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Bedwetting training and the Working Mum

June 21, 2016 4 min read

Dame WashalotAs if you don’t already have enough to cope with... being the working Mum of a bedwetter can make life even more hectic and sleep deprived. Dame Washalot from Enid Blyton’s novel The Magic Faraway Tree has nothing on you... and you don’t even get the dubious pleasure of throwing dirty wash-water over unsuspecting forest dwellers!

So, how can a busy working woman like you fit bedwetting training into an already overfull schedule? The real answer is it’s difficult, but by preparing well and sticking to a routine it becomes manageable. In the end, achieving dry nights for your child will be well worth it.

Before using the alarm

  • Understand your child’s bedwetting habits. Is she or he a very deep sleeper and have trouble waking from sleep or become overly anxious or agitated when woken? If so, prepare your child for alarm training (use the Priming and Recall strategies below) and be ready to assist your child for as long as it takes for them to start responding to the alarm on their own;
  • Develop a Reward Programme to keep your child engaged in the process;
  • Develop a check list of the things you need to do every night to make the bedwetting training as quick and smooth as possible.

When to start using the alarm

A good time to start alarm training is during a weekend or non-working day to give you and your child a bit of leeway to sort out any issues and get the routine bedded in. School holidays can also be a good time to start alarm training.

If you can manage it, put in place an earlier-than-usual bedtime regime for your bedwetter (and yourself) to make up for the sleep disruption that will occur during alarm training.


For the first few nights of alarm training familiarise your child with what they will need to do when the alarm triggers during the night. This is called Priming and involves practising the routine in advance so your child’s prospective memory (something the brain has to remember in the future) is activated. A classic example of prospective memory is telling yourself that you need to wake at 6:30 a.m. in the morning and setting the alarm. Invariably you will wake before the alarm because your brain has been primed to wake at that time.

So, before your child settles down to go to sleep have him or her lie in bed pretending to be asleep. Take the alarm and trigger it by putting something metal (a stainless steel knife) across the sensor. Ask your child to get up, de-activate the alarm, go to the toilet, pretend to change out of any wet bedclothes (have a laundry bucket or plastic bag ready in the bathroom for them to do this) and rinse and dry the sensor. When they have done this get them to return to bed and re-activate the alarm. Practice this three or four times a night over the first few nights so that your child is more ready to respond when they hear the alarm.

At the outset, if your child is a deep sleeper, you will need to get up when the alarm sounds to wake them and ensure this procedure is followed. Try using a cold damp cloth over the forehead and cheeks to rouse your child.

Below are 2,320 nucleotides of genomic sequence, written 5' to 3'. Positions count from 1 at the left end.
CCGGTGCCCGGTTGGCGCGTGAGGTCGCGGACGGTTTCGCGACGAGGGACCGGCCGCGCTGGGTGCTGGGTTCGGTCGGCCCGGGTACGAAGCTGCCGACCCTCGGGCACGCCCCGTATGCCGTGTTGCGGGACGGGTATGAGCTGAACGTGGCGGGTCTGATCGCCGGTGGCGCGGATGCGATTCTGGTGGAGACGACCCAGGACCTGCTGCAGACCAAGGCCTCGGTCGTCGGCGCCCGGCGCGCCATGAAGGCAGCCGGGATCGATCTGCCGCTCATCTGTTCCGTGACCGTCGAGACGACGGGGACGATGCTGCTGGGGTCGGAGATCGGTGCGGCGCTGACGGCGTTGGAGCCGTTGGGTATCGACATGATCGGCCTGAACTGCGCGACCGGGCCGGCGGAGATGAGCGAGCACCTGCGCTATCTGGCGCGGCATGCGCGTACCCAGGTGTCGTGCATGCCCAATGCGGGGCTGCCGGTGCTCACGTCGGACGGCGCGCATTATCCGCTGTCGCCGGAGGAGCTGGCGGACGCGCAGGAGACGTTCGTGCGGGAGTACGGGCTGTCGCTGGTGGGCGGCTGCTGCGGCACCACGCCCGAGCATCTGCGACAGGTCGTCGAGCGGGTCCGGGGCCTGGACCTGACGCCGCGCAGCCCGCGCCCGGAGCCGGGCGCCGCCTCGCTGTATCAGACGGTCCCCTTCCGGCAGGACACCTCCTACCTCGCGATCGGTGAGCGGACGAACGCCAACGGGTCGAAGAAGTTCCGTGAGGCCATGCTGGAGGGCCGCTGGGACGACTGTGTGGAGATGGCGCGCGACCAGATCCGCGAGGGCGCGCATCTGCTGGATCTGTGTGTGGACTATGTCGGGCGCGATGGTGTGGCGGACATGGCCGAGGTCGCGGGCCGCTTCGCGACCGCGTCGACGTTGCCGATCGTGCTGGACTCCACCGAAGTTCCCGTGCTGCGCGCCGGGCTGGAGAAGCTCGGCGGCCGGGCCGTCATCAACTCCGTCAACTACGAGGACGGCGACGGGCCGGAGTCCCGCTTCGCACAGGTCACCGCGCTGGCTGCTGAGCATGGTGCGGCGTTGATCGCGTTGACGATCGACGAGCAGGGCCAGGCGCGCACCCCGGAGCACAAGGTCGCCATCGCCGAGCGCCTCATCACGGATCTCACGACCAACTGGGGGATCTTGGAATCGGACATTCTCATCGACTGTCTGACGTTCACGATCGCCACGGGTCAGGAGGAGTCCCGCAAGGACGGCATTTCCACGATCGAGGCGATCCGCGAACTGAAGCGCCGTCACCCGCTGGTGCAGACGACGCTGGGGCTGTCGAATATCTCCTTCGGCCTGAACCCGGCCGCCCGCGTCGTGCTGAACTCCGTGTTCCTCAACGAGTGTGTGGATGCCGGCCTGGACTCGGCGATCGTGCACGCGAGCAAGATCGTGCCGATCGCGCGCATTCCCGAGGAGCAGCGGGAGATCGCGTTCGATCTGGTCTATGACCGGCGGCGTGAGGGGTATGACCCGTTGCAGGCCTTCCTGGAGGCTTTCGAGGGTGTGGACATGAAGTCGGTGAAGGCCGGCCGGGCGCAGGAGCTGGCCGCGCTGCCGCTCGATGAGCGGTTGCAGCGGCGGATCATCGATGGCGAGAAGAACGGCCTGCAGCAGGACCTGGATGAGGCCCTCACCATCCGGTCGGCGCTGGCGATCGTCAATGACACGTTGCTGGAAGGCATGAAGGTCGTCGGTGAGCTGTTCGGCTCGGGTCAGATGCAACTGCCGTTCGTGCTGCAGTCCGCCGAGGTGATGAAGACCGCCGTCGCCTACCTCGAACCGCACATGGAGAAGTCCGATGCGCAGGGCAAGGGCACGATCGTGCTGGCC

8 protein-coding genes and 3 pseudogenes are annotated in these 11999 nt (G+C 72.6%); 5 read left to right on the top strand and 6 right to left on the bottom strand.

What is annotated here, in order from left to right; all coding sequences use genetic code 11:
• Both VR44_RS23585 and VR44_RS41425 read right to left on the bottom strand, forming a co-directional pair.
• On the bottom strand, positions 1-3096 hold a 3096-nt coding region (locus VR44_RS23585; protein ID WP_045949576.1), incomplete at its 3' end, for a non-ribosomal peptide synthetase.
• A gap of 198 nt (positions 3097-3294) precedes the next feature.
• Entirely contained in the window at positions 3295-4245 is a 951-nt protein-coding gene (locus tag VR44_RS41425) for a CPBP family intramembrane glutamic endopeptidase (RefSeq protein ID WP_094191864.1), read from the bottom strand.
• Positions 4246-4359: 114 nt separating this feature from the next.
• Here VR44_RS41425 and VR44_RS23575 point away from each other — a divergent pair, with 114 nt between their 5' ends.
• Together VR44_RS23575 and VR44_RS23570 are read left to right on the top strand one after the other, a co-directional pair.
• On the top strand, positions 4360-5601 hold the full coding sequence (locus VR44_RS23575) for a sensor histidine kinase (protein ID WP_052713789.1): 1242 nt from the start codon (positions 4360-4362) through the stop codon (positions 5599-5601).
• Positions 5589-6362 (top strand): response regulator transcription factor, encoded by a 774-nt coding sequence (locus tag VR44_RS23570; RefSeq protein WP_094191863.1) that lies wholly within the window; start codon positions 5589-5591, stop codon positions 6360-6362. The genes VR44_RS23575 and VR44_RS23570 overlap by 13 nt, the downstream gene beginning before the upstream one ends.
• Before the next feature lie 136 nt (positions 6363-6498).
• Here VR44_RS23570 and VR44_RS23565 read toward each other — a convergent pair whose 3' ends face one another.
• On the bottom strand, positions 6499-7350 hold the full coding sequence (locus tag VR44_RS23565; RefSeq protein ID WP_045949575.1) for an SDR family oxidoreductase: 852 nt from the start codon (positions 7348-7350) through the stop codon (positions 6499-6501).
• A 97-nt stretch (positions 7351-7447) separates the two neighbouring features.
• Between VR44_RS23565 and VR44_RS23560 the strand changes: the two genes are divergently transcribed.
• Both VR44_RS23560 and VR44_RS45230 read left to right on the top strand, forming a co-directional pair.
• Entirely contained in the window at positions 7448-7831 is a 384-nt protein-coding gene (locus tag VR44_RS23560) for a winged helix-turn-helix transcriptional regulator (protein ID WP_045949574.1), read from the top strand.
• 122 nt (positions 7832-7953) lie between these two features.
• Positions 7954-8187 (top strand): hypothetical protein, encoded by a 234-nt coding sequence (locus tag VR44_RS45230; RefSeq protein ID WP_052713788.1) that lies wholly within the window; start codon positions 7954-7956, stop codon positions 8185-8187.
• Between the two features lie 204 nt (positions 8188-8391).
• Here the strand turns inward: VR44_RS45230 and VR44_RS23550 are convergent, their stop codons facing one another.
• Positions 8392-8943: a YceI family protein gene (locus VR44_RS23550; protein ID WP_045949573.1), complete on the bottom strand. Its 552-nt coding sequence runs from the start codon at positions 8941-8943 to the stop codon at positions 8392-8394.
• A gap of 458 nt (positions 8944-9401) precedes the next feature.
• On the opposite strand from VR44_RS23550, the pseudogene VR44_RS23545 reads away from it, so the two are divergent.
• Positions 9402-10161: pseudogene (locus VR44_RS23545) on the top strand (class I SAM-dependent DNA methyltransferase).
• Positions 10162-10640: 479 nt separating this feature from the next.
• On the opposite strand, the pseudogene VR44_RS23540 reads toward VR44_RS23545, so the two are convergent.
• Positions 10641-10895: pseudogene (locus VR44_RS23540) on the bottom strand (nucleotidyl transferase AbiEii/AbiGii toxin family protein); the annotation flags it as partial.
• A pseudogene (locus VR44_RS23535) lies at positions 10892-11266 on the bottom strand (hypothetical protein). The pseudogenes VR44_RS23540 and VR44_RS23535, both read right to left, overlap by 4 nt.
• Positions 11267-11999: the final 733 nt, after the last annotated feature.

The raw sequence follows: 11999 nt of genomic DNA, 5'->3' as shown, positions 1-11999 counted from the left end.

It is important your child remembers getting up in the night when the alarm triggers as recall is a vital step in activating the connection between the bladder and the brain. We suggest the following strategy to help with this:


Tell your child you will them a code word when you wake them during the night and that they need to remember this the next morning and repeat it to you (a different code will be given each night). This gets your child to concentrate on what they are doing when they have wet the bed.

You could make a game out of it and mark on a chart how many nights he or she remembers the code and maybe a reward could be offered if they remember it each night for a week (see Reward Programme below).

Nightly Checklist

To make things run quickly and smoothly during the night prepare the following before your child goes to sleep each night:

  • Damp flannel to rouse child if alarm does not initially wake them.
  • Additional bed linen to replace wet sheets: a waterproof bottom sheet (we recommend Brolly Sheets) and, if necessary, a dry top sheet (if using pull-ups these may not be necessary).
  • Dry night clothes.
  • Dry undies prepared for use with the sensor.
  • Bucket to store wet bedding and clothing –or put them straight in washing machine and wash overnight.
  • De-odourised wet wipes to quickly clean child’s wet areas –or flannel at ready in bathroom.

Reward Programme: engagement

A simple reward system such as a sticker chart can be a very effective way to engage your child in treating their bedwetting. Night-time toilet training is a process and not all children go from starting to use the alarm to being dry straight away; it usually happens in stages.

If you set achievable goals your child is less likely to become disillusioned or disheartened if things don’t go perfectly to plan. For example, rewards can be set for the following milestones:

  1. Wet nights when you had to wake your child and they got up straight away and went to the toilet.
  2. When your child remembered the code-word you gave them during the night.
  3. Wet nights when the child woke to the sound of the alarm on their own.
  4. Wet nights when child woke to the sound of the alarm and got up and went straight to the toilet.
  5. Wet nights when the child helped with the clean-up and was back in bed ASAP.
  6. Dry nights.
  7. 14 Consecutive dry nights - becoming a DRI Sleeper!

And…don’t forget a Reward System for yourself too... you’re worth it!

Find out more about our bedwetting alarms